“I want you to feel these books in your heart, in your soul, and maybe below the waist,” Jack Murnighan writes in Beowulf on the Beach: What to Love and What to Skip in Literature’s 50 Greatest Hits. Lolita aside, we think it’s great advice.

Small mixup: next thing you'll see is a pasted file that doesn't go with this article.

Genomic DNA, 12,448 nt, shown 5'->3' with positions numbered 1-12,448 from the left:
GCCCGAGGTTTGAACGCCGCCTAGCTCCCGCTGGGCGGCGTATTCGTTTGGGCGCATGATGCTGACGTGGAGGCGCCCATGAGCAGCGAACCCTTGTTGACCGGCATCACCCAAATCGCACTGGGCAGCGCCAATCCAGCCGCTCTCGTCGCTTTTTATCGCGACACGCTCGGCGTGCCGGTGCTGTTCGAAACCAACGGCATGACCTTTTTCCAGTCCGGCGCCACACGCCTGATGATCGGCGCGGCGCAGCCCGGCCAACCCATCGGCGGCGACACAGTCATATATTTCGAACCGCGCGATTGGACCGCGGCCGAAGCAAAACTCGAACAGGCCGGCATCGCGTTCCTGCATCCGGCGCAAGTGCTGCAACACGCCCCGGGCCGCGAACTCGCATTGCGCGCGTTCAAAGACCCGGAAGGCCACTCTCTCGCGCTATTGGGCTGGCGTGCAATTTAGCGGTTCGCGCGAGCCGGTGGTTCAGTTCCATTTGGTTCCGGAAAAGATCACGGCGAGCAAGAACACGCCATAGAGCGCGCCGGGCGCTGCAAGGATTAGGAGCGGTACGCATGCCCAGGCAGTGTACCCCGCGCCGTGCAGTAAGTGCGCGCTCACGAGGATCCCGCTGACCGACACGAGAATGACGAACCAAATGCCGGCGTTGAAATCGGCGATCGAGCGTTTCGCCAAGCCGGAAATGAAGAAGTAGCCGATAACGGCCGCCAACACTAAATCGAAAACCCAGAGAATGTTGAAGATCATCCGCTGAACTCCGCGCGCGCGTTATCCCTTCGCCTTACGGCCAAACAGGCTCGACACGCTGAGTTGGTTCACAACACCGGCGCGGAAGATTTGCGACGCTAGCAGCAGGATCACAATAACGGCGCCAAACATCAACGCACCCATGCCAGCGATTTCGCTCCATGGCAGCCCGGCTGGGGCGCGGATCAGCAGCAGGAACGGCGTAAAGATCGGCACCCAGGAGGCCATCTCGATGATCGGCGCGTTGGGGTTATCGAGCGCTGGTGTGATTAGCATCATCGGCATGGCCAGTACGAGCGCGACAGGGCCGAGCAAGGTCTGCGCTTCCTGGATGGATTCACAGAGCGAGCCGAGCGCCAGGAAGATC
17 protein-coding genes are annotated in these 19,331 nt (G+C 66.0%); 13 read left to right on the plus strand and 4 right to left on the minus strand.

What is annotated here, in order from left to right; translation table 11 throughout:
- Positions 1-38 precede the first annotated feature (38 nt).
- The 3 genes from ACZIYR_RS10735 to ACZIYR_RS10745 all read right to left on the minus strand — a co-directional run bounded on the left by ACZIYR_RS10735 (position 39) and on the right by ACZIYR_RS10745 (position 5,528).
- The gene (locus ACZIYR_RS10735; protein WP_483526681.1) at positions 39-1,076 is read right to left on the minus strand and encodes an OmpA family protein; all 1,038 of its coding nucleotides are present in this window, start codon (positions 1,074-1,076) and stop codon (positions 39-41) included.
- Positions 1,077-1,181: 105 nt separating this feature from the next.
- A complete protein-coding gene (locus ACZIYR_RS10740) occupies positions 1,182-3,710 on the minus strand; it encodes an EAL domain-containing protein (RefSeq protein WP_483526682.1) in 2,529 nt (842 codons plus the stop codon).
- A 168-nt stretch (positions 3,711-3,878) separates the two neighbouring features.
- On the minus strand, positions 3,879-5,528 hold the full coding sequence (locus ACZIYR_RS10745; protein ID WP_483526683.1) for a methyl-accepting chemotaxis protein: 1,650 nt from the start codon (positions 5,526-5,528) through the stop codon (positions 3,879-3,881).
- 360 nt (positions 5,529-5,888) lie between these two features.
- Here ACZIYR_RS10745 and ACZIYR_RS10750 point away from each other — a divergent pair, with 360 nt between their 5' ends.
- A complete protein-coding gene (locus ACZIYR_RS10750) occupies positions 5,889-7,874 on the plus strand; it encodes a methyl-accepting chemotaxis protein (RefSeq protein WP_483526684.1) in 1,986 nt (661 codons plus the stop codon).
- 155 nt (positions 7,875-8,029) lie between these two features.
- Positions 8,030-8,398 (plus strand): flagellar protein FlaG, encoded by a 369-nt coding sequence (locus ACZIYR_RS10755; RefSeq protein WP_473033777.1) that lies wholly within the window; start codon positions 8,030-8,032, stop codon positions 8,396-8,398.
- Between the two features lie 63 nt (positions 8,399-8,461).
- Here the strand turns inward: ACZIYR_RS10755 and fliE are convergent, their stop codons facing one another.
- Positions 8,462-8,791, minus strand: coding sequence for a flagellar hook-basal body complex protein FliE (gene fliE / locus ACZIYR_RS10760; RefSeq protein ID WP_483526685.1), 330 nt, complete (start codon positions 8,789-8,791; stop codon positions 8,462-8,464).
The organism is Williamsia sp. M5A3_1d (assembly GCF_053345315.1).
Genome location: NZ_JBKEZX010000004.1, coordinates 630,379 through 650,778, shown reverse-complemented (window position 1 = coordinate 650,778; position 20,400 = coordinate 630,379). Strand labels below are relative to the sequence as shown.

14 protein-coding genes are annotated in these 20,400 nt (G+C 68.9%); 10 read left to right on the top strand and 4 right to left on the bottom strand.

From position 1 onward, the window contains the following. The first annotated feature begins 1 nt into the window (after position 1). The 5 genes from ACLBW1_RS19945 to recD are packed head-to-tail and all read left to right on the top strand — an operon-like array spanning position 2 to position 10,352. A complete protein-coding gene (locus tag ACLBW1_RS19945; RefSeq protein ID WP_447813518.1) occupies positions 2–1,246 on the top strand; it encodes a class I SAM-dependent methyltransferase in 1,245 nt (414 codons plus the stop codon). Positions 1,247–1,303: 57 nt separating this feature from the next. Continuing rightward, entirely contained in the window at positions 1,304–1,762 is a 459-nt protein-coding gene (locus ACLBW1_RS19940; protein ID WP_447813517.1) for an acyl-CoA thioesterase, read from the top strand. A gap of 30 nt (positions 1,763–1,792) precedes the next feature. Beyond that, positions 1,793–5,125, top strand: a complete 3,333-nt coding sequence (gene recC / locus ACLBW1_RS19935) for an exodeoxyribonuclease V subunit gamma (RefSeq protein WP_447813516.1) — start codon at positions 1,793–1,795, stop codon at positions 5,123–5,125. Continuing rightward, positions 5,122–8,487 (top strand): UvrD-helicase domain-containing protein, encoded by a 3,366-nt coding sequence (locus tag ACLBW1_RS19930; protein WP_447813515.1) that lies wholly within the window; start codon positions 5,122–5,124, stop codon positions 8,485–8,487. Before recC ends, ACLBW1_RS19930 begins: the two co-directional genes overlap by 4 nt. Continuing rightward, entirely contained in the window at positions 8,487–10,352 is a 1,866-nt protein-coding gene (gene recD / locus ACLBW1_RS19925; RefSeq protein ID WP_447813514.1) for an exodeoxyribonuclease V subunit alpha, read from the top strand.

Murnighan — who has a Ph.D. in medieval and Renaissance literature but writes mostly about sex — starts in antiquity, works his way through Dante and Milton, and ends with Cormac McCarthy’s Blood Meridian and Toni Morrison’s Beloved. Each book gets a couple of pages; each page dispenses enough facts to help you work your way through a cocktail party or two. (Pushkin was a foot fetishist; Proust is responsible for the first high-literary representation of “gaydar”). Many of Murnighan’s conclusions are off-base (see, for instance, his chapter on Balzac’s Père Goriot). But as with the collected writings of Pauline Kael, disagreeing with the critic can be more fun than turning to the work itself.
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